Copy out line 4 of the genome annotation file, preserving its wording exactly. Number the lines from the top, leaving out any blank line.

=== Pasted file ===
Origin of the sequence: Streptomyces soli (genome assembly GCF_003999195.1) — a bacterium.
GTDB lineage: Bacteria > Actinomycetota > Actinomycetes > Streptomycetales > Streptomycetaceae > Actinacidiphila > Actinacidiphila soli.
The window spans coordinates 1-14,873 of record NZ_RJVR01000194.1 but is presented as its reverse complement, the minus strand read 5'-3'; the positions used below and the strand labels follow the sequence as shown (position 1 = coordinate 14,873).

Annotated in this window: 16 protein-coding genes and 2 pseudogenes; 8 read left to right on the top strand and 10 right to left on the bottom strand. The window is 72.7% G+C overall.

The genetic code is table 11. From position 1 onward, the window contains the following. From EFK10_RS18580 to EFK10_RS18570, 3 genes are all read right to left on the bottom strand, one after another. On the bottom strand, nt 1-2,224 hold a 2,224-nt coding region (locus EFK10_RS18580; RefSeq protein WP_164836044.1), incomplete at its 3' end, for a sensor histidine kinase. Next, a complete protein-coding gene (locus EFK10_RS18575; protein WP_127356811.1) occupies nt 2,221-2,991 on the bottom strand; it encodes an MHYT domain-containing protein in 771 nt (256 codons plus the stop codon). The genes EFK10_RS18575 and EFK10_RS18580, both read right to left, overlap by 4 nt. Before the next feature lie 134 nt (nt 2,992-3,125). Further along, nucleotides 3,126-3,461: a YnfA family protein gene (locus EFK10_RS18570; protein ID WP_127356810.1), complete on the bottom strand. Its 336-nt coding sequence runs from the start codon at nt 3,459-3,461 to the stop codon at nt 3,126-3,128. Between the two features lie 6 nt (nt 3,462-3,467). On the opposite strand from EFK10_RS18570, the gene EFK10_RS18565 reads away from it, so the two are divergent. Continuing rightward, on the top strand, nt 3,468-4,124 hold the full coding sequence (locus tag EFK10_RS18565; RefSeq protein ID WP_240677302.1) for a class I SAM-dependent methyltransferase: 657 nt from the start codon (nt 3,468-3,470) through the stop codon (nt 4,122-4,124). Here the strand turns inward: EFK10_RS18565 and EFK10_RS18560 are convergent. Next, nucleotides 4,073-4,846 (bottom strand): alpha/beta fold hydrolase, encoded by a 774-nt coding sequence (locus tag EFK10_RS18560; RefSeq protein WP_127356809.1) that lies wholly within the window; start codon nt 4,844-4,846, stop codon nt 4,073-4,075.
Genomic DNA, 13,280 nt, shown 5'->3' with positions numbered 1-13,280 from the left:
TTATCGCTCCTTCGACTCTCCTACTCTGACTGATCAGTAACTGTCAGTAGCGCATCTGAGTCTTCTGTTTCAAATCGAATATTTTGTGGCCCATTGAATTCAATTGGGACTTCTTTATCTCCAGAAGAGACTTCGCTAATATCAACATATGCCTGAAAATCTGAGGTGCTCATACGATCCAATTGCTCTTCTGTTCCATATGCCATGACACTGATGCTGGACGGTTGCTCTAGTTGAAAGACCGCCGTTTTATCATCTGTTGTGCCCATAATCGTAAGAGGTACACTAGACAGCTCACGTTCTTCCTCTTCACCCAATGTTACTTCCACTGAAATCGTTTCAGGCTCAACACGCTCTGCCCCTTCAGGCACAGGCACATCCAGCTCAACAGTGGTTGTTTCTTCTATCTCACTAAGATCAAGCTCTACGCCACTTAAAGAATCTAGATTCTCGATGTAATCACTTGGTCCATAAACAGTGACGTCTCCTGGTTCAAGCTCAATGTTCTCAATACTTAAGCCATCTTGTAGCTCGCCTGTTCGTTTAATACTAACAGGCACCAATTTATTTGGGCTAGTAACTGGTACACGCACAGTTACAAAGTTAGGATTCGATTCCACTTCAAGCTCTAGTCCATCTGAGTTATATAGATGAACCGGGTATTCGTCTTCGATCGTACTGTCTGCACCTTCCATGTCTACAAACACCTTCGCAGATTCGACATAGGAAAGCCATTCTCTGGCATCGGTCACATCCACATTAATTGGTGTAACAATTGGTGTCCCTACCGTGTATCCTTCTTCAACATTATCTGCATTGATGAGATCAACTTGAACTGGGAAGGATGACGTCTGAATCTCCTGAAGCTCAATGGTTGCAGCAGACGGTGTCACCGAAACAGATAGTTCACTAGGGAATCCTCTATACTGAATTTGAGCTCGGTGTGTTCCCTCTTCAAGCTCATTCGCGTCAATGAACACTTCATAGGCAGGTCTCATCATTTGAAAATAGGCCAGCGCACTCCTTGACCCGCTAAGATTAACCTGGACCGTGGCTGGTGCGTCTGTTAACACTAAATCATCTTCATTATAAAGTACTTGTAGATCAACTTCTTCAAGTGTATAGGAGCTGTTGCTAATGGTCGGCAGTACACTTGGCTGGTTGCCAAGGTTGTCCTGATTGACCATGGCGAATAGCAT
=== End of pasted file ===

Annotated in this window: 16 protein-coding genes and 2 pseudogenes; 8 read left to right on the top strand and 10 right to left on the bottom strand. The window is 72.7% G+C overall.